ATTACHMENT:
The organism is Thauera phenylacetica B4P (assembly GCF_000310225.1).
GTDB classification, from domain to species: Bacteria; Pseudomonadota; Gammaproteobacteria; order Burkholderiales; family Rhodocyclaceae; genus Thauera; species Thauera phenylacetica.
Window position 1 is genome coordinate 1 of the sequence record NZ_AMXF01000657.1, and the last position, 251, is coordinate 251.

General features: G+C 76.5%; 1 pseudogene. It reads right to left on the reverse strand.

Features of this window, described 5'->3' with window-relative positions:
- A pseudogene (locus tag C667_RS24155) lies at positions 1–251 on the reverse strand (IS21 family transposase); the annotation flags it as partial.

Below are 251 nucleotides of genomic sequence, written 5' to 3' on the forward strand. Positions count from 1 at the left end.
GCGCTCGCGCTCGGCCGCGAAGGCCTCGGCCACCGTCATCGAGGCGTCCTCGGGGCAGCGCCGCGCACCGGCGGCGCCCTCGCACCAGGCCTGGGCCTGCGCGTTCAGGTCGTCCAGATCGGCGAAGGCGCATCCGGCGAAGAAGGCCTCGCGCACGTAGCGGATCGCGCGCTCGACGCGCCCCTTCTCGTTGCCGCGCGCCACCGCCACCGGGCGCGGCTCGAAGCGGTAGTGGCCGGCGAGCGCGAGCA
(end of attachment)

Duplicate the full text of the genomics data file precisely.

The organism is Thauera phenylacetica B4P (assembly GCF_000310225.1).
GTDB classification, from domain to species: Bacteria; Pseudomonadota; Gammaproteobacteria; order Burkholderiales; family Rhodocyclaceae; genus Thauera; species Thauera phenylacetica.
Window position 1 is genome coordinate 1 of the sequence record NZ_AMXF01000657.1, and the last position, 251, is coordinate 251.

General features: G+C 76.5%; 1 pseudogene. It reads right to left on the reverse strand.

Features of this window, described 5'->3' with window-relative positions:
- A pseudogene (locus tag C667_RS24155) lies at positions 1–251 on the reverse strand (IS21 family transposase); the annotation flags it as partial.

Below are 251 nucleotides of genomic sequence, written 5' to 3' on the forward strand. Positions count from 1 at the left end.
GCGCTCGCGCTCGGCCGCGAAGGCCTCGGCCACCGTCATCGAGGCGTCCTCGGGGCAGCGCCGCGCACCGGCGGCGCCCTCGCACCAGGCCTGGGCCTGCGCGTTCAGGTCGTCCAGATCGGCGAAGGCGCATCCGGCGAAGAAGGCCTCGCGCACGTAGCGGATCGCGCGCTCGACGCGCCCCTTCTCGTTGCCGCGCGCCACCGCCACCGGGCGCGGCTCGAAGCGGTAGTGGCCGGCGAGCGCGAGCA